The striking medieval city of Prague offers visitors numerous attractions: castles, towers, museums, a medieval Astronomical Clock, traditional and modern cuisine. But if you’re visiting in May or June, make sure that the Prague Spring International Music Festival is at the top of your list.
Now in its 67th year, the 2012 festival will be held from May 12 through June 4. It has long been considered one of the most prestigious music festivals in Europe. The celebration has always been an international one, featuring top conductors, composers and musicians from all over the world.
The festival is an evolving creative showcase, offering a mix of chamber orchestras, big bands, soloists and symphonies, while casting a special spotlight on Czech composers.
Concerts are held throughout the city in a variety of venues, such as the 19th century neo-renaissance Rudolfinum, a sumptuous venue by the Vltava River. Other venues include acoustically perfect churches and abbeys, and Prague Castle’s own Italianate concert hall.
Certain traditions are always observed: since 1952 the festival has opened with a series of symphonic poems by Czech composer Bedrich Smetana, “Ma vlast (My Country),” and finished on the last night with Beethoven’s ninth symphony.
The celebration also celebrates special moments in the classical world, hosting performances of works by composers whose pieces have reached a milestone anniversary. Each year, audiences also enjoy the world premieres of contemporary works.
Many classical music stars have performed or conducted over the years, such as Arthur Rubinstein, Lorin Maazel, Michael Tilson Thomas, Mstislav Rostropovich, Lucia Popp, Sir Colin Davis, Maurice André, Sir Simon Rattle, Anne-Sophie Mutter and Leopold Stokowski. Since 1947, young musicians have also been welcome, for the Prague Spring Competition.
The festival, called simply “the Prague Spring,” was founded in 1946 as part of the celebration of the end of World War II and the Nazi occupation that has gripped the city for six long years.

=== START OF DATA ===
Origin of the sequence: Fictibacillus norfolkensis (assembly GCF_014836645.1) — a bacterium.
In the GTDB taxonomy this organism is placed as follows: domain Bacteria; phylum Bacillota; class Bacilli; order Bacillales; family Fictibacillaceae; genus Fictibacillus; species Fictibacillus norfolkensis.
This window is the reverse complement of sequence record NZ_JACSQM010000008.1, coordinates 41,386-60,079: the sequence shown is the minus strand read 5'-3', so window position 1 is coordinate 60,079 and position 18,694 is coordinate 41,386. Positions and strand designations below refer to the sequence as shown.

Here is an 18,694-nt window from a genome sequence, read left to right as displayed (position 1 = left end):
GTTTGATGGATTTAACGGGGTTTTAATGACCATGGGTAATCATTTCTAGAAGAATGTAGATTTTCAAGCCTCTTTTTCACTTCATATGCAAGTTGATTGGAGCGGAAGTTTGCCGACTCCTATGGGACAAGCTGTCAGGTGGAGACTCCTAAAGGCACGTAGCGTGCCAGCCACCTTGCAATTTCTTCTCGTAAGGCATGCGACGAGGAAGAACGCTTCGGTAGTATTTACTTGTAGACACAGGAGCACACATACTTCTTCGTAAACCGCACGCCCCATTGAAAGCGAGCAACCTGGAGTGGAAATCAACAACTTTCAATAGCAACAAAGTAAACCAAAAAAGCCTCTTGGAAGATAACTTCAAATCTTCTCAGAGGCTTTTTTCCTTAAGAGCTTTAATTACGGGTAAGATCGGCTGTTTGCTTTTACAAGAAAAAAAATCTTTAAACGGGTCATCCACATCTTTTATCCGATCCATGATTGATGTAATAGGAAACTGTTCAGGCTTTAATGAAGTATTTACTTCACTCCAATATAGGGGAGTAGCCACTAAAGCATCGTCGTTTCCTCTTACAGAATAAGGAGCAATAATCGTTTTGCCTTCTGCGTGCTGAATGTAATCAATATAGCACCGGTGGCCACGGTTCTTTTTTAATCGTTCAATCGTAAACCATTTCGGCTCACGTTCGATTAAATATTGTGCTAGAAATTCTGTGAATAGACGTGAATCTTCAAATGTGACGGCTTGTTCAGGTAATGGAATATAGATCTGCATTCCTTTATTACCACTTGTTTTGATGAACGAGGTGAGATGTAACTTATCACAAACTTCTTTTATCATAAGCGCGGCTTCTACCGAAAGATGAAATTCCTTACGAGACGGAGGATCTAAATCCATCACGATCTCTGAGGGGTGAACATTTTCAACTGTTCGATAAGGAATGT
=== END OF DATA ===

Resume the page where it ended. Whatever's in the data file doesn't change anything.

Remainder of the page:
The May 1990 festival was a similar time of celebration, coming seven months after the Velvet Revolution and the end of 40 years of communist rule in the country. The opening concert that year was a moment of joyful renewal of the Czech culture. Czech conductor Rafael Kubelik, also one of the founders of the Prague Spring, returned to his home country to conduct “Ma vlast”, performed under the magnificent Art Nouveau rotunda of the Smetana Hall.
While there, visit Prague Castle as well, and not only for its architectural beauty. Among the paintings by Brueghel and Canaletto and other priceless artwork you’ll find a score of “The Messiah” reorchestrated in Mozart’s hand.
Also preserved are original pages of Beethoven’s Fourth and Fifth symphonies, inscribed with the composer’s own corrections, annotations and signature. You will learn that Prince Joseph Lobkowicz was a leading patron of Beethoven.
Go to http://www.festival.cz/cz/program for the 2012 program, sporting stars such as the Dun Huang New World Ensemble, the Agon Orchestra, violinist Marianna Vasiljeva, pianist Arta Arnicane, Vasilij Petrenko conducting the Czech Philharmonic, Koji Kawamoto conducting the Pilsen Philharmonic, and Jakub Hrůša conducting the Prague Philharmonic. Tickets are available at http://www.festival.cz/cz.
Caroline Ryan is the author of An Old Castle Standing on a Ford: One Yank’s Life in an Almost Peaceful Belfast (Eloquent Books), a cultural narrative about life in Belfast after the Troubles. She writes often about intercultural issues, and currently writes for Pimsleur Approach, a leading seller of audio based language learning software, including learn to speak Brazilian Portuguese.
featured image by Loozrboy